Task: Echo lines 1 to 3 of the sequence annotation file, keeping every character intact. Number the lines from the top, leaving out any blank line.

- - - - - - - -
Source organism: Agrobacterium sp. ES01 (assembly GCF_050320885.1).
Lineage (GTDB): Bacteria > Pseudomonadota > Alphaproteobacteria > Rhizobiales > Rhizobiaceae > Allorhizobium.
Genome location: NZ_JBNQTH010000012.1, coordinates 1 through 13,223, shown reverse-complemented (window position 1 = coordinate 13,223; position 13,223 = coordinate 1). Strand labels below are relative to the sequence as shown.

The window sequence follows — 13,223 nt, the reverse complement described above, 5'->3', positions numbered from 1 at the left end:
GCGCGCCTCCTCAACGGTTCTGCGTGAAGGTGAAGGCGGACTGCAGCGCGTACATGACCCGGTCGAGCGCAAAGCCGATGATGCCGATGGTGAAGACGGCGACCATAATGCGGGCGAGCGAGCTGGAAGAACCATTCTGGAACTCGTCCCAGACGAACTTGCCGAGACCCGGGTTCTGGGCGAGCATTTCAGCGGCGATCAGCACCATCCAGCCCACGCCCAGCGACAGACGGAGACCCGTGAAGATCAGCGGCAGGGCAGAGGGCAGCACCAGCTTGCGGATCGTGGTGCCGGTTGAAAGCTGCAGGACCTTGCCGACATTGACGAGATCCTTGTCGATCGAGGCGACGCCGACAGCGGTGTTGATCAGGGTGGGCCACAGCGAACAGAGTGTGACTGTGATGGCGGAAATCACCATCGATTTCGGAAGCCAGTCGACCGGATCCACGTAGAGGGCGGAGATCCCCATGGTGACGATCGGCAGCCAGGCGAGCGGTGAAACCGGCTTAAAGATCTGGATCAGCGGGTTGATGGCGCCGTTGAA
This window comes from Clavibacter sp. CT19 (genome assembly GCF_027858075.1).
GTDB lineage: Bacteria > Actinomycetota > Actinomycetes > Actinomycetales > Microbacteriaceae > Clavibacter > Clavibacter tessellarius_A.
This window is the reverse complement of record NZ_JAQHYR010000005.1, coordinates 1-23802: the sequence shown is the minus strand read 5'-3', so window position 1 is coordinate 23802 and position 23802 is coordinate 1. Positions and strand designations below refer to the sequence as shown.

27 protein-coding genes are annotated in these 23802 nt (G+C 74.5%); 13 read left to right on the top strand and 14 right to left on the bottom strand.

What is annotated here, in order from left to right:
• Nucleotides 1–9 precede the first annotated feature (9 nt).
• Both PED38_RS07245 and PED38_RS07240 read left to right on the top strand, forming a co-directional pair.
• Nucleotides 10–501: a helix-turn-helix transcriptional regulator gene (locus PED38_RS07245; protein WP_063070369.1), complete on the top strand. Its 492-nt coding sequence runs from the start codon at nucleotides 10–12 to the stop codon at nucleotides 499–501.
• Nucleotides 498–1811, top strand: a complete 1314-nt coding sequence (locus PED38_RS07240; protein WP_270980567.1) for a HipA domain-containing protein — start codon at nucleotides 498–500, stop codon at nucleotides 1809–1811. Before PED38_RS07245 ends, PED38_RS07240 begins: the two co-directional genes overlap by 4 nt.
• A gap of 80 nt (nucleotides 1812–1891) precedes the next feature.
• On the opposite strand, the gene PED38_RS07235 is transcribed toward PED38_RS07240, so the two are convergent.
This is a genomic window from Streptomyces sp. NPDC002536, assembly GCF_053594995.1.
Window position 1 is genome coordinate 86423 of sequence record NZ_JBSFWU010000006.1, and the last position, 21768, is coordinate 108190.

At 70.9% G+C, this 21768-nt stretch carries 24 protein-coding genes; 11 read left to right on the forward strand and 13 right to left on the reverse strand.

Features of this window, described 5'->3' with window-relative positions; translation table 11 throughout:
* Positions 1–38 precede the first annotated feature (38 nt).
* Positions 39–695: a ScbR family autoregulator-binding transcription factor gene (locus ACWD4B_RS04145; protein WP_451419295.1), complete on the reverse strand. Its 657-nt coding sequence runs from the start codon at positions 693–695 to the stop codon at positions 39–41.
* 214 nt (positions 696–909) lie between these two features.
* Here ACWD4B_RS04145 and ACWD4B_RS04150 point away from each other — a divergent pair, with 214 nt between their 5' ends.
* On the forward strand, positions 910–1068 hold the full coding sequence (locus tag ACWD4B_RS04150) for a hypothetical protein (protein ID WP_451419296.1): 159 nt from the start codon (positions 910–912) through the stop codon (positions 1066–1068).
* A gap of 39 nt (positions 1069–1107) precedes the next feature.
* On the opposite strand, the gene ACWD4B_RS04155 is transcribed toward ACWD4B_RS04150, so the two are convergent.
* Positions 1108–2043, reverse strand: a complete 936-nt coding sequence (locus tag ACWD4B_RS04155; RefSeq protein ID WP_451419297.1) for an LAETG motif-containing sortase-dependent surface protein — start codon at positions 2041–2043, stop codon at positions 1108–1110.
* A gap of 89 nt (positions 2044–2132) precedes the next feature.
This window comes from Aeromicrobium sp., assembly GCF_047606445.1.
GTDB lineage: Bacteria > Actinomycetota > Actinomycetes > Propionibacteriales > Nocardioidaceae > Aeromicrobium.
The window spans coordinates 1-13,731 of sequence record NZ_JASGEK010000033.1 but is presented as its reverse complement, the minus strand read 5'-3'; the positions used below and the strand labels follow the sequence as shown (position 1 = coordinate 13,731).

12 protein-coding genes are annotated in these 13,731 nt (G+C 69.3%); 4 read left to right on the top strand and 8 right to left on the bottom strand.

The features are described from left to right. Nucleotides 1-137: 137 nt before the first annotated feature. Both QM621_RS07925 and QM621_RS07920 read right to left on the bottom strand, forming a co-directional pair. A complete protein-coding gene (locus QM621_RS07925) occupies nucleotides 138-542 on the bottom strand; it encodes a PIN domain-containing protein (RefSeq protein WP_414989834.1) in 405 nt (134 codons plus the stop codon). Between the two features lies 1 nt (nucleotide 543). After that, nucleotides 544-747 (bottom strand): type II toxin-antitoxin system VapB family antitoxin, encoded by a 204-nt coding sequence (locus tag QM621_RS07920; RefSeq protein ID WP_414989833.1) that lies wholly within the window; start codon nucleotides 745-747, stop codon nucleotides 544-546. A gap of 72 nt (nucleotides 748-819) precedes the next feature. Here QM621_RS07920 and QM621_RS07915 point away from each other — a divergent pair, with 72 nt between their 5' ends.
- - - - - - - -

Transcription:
Source organism: Agrobacterium sp. ES01 (assembly GCF_050320885.1).
Lineage (GTDB): Bacteria > Pseudomonadota > Alphaproteobacteria > Rhizobiales > Rhizobiaceae > Allorhizobium.
Genome location: NZ_JBNQTH010000012.1, coordinates 1 through 13,223, shown reverse-complemented (window position 1 = coordinate 13,223; position 13,223 = coordinate 1). Strand labels below are relative to the sequence as shown.